No ‘bamboo ceiling’ in New Zealand

by Hannah Norton20 Apr 2015
While new figures reveal a ‘bamboo ceiling’ over the ditch, the HR director of one of New Zealand’s biggest firms says there’s no such thing in New Zealand, where Asian lawyers are highly sought after and are also being quickly poached by international firms in places such as Hong Kong.

A recent report produced by the Asian Australian Lawyers Association highlighted that while Asian Australians make up 9.6 percent of Australia’s population, but they account for only 3.1 percent of partners in law firms – a disparity that the report termed the ‘bamboo ceiling’.

But Simpson Grierson HR director Jo Copeland does not believe it is a trend that has translated across the Tasman.

"I don't think there is a bamboo ceiling in New Zealand at all,” Copeland told NZLawyer.

“There is a huge demand for Chinese speaking lawyers at all levels.

“The big issue we have faced is losing good people to overseas firms, particularly to Hong Kong where they pay so much more money and the tax rate is so low.  It is pretty attractive proposition for young lawyers. "

More and more native speaking Asian lawyers are coming through New Zealand law schools, she said.

“The language skills are absolutely critical.

"And while being able to speak Cantonese or Mandarin is one thing, it is quite another to find people who can write it and translate legal texts, so we're finding that even people who've grown up speaking Cantonese at home may not have the written skills – so that’s a bit of a challenge.”

The increase in graduates coming through with a strong command of various languages means it will only be a matter of time before we see more multilingual partners in law firms in New Zealand, Copeland said.

“We are seeing huge diversity of language skills in our graduates, and there has been a definite increase in the Asian language skills in the past four years.”

“This matches the growing Asian population, particularly in Auckland.”

The Ministry of Health last week published its latest annual report on maternity, which showed the Asian birth rate reached 62 per 1000 women aged 15 to 44 in 2012, ahead of the ‘European and other group’ on 57.

Copeland anticipated seeing an increase in the number of Asian lawyers moving up the ranks to partner roles and also becoming judges.   “But it is early days yet,” she said.

“We would love more Asian partners, how fantastic would that be. It would be brilliant. I think they’d be a huge selling point."

In speaking with her Australian counterparts last month, Copeland said: “It was interesting hearing King Wood Mallesons saying they’ve deliberately made a strategic choice to partner with a Hong Kong firm to try and get more work flowing from China back into Australia, and they can do that where they’ve got more scale.   Others were saying that they had tried to set up satellite offices in China, but that it hadn't really worked and they were now pulling back out of those locations.”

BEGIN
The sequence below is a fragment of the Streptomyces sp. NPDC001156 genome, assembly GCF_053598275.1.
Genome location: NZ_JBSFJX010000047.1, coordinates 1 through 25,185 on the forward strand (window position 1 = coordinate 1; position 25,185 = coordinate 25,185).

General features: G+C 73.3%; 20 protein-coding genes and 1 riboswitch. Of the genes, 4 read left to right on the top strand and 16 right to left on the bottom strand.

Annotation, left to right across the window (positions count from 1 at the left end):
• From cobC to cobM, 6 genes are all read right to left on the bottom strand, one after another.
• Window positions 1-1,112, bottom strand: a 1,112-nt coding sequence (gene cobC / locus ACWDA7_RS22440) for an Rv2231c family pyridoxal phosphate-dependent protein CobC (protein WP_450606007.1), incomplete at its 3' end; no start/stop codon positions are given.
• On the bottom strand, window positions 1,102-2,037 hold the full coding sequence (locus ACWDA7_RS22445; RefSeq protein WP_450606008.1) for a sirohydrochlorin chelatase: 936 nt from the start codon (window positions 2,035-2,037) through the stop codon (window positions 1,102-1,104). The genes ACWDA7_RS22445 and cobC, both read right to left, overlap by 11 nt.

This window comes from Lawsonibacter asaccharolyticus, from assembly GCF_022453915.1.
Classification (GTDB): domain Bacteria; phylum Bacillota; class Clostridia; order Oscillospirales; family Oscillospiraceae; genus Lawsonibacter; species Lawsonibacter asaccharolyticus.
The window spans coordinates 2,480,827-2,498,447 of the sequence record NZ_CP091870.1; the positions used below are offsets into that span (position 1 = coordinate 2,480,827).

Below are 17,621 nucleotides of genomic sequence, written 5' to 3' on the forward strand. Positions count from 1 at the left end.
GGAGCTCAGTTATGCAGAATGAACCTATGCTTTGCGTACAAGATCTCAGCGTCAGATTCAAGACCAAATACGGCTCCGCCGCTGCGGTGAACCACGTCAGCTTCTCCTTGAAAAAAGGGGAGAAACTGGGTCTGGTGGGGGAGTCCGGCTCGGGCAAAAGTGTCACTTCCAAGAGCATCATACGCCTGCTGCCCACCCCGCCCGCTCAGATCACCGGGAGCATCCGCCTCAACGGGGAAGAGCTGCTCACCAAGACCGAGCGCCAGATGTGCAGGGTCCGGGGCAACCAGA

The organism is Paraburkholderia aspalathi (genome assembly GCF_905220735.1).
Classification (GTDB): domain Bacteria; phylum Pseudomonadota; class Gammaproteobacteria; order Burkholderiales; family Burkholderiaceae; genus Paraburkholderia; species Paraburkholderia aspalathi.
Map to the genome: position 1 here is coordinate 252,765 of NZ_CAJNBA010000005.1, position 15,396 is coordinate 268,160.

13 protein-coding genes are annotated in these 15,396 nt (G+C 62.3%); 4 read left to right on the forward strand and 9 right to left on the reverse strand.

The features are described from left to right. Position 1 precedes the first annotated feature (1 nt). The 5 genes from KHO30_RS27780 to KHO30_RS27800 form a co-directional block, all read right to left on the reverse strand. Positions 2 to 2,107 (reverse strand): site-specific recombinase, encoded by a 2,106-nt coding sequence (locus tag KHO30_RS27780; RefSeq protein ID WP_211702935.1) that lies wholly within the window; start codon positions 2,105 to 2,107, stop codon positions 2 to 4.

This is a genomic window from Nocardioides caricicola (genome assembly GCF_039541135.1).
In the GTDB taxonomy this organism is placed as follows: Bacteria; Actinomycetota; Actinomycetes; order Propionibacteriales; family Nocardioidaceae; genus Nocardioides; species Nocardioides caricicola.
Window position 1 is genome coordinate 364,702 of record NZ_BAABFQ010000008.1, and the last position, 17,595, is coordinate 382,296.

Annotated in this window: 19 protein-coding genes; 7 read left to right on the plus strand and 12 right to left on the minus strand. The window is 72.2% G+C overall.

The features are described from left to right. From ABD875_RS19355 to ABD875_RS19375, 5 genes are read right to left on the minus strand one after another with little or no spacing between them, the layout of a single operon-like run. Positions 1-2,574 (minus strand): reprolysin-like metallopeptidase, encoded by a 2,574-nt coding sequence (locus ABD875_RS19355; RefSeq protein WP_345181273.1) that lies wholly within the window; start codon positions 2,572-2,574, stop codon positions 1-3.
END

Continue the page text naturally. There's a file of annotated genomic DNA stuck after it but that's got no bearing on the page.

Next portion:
• by C. 30/04/2015 7:14:54 p.m.

    Your article seems to imply that one of the key reasons an "Asian" gets hired to be a lawyer is primarily because they speak Cantonese/Mandarin. Completely discards the fact that there are many other people of Asian ethnicity studying law who will speak neither because (plot twist!) they could be from another 'Asian' country. Also seems to ignore that an 'asian' lawyer could have strong grades, work experience and extra curriculars which make them employable or that maybe an employer might be willing to look past one's Asian appearance/background. I'm not saying speaking another language is not an asset because it clearly is in today's market but this could almost be interpreted as racist. ethnicity and nationality, though they sit side by side, are also two different things. You can grow up in NZ and identify as both kiwi and insert-name-of-nationality here and when rubbish like this comes out sweeping every person of Asian descent and ethnicity under one category it's just plain sad and discriminatory.

  • by E 5/05/2015 8:48:13 p.m.

    Completely agree with C.

    Demand for Chinese/Mandarin skills is obviously high - but it is harmful to suggest that Chinese/Mandarin is your only track to partnership if you are culturally different. There are excellent lawyers in NZ of Asian descent who contribute to the value of a firm in many ways, including as a result of their cultural difference (NOT being limited to Chinese language skills).

    Clearly, the "bamboo ceiling" would be meaningless if it was only a reference to demand for Asian language skills. We have a serious problem if that's the only benefit that NZ law firms see in Asian lawyers.

  • by A 4/06/2015 3:32:28 p.m.

    Agree with C and E
    This article gives the impression that NZ, at least the legal profession, uses the term “Asian” interchangeably with “Chinese”. That, I believe, is a bigger problem than Bamboo Ceiling. How can you comment on issues/challenges faced by a particular (minority) group when you are unaware of the group’s background? It’s racist to arbitrarily refer to Asians as Chinese or vice versa. Just to break it down, all Chinese could be referred to as Asians but all not all Asians are Chinese.
    If “Asians” are sought after in NZ legal profession solely on whether or not they are savvy in Cantonese/Mandarin, that right there is what I call bamboo ceiling. There are many Asians who have outstanding record apt to succeed as a partner but no knowledge of these two languages. They could be, you know, Malaysians.
    There will be bamboo ceiling as long as there is racial bias, as long as the partnership selection standards are different for a Pakeha New Zealander from an Asian New Zealander. And it seems there is.